Consider the way Kansas State has started its Big 12 slate, with two losses in situations that felt far too similar to each other, and it would make sense if anybody around the team admitted to getting down on themselves.
That’s not the case, at least publicly, and here’s why.
In falling to TCU 59-57 Tuesday night, K-State made apparent that it has lots to improve: Free throws (11-for-19 in the loss), 3-point shooting (4-for-20), late-game execution, plus a lack of “mental toughness” that head coach Bruce Weber says is costing his team dearly in these late-game situations.
Even so, K-State (7-7, 0-2 Big 12) was close to evening its conference record Tuesday night. The free throws stand out the most, especially because the Wildcats went 3-for-10 in the second half. Those can be cleaned up.
Ditto for effort, the sense of urgency, that Weber said his team is lacking right now.
These, it seems, are all correctable issues. So are injuries. Freshman forward Antonio Gordon missed the TCU game with an injury he suffered in practice. He could return soon, though health has eluded K-State most of the season.
That is why the Wildcats — who actually started 0-2 in conference play last year, too, when they won the Big 12 — are keeping their heads up.
“It’s tough, because they haven’t been through it, whether it’s offensively or defensively,” Weber said, referencing the four newcomers on the roster. “I hate to say you keep learning from it, but that’s part of it. I like our guys. They care. They keep competing. I believe in them.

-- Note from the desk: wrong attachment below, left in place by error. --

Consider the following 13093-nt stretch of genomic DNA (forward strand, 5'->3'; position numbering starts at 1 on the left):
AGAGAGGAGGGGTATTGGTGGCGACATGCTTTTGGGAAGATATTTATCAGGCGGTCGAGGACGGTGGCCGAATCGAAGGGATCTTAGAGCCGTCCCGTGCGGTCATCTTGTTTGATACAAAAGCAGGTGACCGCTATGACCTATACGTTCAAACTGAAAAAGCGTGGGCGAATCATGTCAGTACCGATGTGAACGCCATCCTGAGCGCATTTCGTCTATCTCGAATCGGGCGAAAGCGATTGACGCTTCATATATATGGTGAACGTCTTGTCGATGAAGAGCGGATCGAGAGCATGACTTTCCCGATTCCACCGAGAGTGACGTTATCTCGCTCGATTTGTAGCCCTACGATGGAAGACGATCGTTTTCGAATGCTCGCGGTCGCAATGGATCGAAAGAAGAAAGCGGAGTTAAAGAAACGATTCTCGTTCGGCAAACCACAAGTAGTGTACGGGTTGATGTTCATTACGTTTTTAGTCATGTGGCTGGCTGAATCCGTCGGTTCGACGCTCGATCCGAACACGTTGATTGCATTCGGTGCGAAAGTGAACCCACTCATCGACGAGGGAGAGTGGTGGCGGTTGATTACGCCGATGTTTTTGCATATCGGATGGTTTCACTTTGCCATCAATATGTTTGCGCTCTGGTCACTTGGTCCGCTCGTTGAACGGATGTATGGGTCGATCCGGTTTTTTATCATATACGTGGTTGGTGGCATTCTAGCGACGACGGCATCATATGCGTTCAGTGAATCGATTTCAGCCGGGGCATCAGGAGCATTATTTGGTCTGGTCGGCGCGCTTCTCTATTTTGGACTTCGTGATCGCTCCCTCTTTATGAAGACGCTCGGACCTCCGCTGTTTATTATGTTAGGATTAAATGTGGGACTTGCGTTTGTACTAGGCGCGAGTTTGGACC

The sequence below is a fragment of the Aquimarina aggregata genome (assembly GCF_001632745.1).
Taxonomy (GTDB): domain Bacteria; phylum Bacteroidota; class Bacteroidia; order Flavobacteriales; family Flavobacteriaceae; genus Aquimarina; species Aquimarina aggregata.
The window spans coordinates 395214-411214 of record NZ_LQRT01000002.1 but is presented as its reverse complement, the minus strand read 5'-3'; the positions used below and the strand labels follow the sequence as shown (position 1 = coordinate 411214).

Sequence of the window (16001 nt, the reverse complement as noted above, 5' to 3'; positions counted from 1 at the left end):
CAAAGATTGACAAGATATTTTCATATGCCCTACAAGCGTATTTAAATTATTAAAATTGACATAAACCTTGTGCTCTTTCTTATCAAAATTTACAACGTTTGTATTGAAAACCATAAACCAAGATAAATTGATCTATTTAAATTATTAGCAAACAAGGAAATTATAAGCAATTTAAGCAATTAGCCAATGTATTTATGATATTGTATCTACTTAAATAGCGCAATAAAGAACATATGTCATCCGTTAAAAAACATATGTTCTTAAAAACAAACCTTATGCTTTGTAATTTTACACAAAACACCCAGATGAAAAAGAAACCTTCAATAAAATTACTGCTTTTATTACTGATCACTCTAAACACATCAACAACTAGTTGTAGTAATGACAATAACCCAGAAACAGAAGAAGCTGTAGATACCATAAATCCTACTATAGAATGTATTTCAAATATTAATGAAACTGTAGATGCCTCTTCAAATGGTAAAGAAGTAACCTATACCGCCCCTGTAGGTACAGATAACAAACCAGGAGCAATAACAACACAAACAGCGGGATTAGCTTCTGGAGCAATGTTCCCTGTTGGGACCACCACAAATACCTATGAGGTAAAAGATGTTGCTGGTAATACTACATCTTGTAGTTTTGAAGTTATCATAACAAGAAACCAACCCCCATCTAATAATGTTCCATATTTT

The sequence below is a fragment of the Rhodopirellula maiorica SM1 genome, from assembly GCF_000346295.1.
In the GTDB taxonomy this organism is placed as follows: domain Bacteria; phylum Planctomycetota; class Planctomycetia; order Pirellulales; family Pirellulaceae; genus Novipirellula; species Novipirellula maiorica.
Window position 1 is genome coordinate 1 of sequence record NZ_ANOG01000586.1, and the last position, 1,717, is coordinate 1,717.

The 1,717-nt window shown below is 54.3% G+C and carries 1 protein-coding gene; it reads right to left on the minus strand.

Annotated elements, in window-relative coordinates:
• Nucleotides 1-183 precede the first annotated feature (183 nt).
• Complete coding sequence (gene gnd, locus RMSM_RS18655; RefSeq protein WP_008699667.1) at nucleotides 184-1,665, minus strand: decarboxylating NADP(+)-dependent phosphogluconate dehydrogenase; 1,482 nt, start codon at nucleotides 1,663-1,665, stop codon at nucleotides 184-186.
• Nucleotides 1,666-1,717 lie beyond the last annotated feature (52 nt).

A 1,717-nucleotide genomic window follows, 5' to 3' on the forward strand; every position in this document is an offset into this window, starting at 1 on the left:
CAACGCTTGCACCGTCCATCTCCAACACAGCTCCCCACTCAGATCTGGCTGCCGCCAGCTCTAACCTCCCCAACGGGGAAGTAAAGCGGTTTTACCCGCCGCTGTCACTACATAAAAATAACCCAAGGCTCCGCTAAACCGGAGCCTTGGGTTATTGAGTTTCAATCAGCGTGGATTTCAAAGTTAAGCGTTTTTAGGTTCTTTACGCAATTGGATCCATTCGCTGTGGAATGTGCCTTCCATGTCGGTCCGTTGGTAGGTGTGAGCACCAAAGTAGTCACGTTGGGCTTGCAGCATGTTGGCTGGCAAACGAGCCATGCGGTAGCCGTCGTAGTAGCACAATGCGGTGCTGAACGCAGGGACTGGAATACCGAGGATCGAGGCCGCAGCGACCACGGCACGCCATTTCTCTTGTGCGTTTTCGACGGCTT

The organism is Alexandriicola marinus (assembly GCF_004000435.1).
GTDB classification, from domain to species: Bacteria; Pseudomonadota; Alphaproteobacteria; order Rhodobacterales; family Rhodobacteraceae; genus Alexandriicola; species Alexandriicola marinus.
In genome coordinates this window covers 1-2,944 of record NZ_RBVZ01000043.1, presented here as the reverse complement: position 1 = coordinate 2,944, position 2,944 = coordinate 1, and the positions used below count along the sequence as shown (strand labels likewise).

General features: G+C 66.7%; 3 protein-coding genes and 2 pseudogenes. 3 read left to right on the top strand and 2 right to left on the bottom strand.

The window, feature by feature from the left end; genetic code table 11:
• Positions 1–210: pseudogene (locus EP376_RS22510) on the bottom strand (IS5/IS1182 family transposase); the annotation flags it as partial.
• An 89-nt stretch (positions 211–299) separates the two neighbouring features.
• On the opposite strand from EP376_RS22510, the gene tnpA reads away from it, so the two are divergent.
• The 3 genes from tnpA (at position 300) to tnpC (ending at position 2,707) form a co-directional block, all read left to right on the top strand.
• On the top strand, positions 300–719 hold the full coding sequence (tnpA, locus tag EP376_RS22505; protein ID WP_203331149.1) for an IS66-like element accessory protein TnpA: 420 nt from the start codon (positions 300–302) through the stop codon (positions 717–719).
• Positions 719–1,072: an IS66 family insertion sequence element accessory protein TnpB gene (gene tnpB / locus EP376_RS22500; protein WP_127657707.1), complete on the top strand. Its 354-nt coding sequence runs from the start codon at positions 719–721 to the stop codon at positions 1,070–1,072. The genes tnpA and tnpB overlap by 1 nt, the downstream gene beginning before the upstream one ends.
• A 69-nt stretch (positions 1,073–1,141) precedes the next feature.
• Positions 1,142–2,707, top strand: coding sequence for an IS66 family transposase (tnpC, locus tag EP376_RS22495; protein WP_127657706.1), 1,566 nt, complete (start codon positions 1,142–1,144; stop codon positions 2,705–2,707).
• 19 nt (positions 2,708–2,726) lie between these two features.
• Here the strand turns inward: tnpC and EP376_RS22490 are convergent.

“We’ve just got to get a little smarter — within the game, and at the end of the game. If we do (that) within the game, it’s going to make the end of the game a little easier.”
What happened within Tuesday’s game, instead, made the end of it far more difficult for K-State.
The way the first half concluded sticks out like a sore thumb.
The Wildcats evened things at 23-23, but the Horned Frogs responded with four straight triples — a 12-2 run, all told — to seize a 10-point halftime lead.
TCU’s final trey in that stretch angered Weber the most.
TCU had possession as the clock ticked under five seconds. K-State wing Xavier Sneed poked the ball loose on the perimeter, and the Wildcats had a chance to grab it, but none did.
The result: TCU guard Jaire Grayer snatched it, stepped back behind the arc and drained a long ball as the buzzer sounded.
“Go get it,” said Weber, whose group lost on a last-second tip-in from TCU forward Kevin Samuel. “I would have (dove) on it. The officials are always on me for going on the court too much, but maybe I needed to dive on it and get a technical. Maybe I needed to wake up our guys and get them to play a little harder.”
Sneed, who registered 19 points in the loss, said he felt similarly. His team, he said, is close.
The Wildcats are just lagging in departments that don’t always surface on paper.
“We never know. It’s a 50-50 ball for a chance,” Sneed said. “It can go either way. It could be the possession that helps us win, so we’ve just got to be on our horse. Being more active, being more competitive. Just having that edge and that fight, especially now being at .500.”
Ask Weber how he keeps trucking, though, and he’ll talk about his players. Staying positive, he said, is his job.
Now, he’ll have to do that with a team off to its worst start in five years.
Good thing Weber is ever the optimist.
“It’s helping them, helping them get better,” Weber said. “They’ve got to want to get better. I told them after (the game): They’ve got to continue to prepare like they’ve done. They’ve got to continue to care like they’ve done. Now, in practice, we have to do a better job of executing.”